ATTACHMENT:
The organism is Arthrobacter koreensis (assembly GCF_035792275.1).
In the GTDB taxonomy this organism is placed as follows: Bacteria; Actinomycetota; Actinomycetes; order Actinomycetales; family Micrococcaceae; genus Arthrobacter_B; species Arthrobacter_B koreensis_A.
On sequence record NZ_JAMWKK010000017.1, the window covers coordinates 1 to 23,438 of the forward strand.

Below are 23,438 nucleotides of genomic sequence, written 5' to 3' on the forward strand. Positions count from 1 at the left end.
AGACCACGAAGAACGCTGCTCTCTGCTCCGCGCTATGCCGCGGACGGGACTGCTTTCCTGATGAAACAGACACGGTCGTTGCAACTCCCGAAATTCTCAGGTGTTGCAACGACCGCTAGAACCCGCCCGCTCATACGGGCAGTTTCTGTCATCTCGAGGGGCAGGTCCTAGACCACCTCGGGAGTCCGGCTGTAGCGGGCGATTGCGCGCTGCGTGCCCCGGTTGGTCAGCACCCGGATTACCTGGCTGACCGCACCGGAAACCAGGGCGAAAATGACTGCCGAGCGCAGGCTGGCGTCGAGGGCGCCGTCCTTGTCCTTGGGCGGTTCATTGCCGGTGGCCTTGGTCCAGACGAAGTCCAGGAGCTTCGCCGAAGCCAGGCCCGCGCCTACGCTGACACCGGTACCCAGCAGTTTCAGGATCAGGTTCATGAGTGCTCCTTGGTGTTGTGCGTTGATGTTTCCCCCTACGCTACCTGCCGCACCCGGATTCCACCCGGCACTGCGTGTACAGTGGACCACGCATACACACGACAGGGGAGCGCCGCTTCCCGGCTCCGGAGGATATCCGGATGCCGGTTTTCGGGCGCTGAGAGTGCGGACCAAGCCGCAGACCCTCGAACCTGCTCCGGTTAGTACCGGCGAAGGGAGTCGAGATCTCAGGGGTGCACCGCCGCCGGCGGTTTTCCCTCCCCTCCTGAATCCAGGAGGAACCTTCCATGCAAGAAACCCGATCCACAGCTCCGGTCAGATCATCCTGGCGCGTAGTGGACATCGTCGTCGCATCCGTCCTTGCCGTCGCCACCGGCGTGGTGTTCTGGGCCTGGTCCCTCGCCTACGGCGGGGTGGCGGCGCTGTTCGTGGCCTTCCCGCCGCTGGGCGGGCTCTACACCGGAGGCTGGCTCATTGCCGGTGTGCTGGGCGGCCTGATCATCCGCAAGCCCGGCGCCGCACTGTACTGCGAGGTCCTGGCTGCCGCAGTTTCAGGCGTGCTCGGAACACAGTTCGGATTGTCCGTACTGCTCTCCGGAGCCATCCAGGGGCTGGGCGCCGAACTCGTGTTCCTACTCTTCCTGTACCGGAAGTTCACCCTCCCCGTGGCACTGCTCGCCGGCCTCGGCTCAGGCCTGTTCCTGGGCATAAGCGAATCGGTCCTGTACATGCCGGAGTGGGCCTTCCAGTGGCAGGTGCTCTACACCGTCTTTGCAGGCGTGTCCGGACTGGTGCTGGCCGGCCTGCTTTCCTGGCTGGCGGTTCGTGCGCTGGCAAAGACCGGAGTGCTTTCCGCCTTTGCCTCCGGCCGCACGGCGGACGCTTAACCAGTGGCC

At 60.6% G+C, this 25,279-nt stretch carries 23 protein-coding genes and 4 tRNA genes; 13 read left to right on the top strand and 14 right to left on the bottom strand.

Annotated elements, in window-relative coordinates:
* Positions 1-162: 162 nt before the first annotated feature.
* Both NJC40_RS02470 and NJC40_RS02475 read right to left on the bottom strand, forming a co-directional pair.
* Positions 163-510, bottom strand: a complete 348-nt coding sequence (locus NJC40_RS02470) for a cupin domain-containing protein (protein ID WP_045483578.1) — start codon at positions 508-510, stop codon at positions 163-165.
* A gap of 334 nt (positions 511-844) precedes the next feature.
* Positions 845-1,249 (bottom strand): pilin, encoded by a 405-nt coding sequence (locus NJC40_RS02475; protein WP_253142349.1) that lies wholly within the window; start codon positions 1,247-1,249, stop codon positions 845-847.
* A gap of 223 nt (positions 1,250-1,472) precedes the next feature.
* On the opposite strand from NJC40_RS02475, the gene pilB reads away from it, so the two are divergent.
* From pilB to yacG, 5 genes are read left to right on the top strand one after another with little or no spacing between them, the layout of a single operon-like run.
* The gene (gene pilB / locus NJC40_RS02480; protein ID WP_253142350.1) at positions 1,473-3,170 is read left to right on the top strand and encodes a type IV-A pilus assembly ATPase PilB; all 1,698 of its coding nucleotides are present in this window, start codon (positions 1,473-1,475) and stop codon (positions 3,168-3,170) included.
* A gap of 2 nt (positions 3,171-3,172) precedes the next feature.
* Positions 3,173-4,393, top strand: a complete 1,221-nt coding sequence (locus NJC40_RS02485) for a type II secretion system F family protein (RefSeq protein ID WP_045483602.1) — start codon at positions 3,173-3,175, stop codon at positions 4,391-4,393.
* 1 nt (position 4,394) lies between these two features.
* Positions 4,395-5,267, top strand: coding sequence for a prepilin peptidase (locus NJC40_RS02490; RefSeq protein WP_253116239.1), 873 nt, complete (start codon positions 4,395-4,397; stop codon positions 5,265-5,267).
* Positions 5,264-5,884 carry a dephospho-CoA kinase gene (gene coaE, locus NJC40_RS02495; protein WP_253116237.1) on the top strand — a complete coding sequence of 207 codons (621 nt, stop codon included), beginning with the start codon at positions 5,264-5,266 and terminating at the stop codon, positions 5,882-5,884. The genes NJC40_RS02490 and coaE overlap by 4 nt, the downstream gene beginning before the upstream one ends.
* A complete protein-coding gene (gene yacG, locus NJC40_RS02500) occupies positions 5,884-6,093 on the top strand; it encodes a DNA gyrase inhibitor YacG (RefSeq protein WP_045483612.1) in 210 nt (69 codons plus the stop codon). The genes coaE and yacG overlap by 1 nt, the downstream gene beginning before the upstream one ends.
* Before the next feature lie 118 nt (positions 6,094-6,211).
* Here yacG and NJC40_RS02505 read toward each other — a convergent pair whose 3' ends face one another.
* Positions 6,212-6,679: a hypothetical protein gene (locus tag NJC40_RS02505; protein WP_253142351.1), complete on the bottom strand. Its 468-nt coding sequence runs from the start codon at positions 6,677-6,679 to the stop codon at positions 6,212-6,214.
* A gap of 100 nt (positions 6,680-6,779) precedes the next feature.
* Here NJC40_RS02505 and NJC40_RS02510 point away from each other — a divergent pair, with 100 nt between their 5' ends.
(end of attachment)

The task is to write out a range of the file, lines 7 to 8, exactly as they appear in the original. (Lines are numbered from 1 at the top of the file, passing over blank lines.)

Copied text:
Annotated elements, in window-relative coordinates:
* Positions 1-162: 162 nt before the first annotated feature.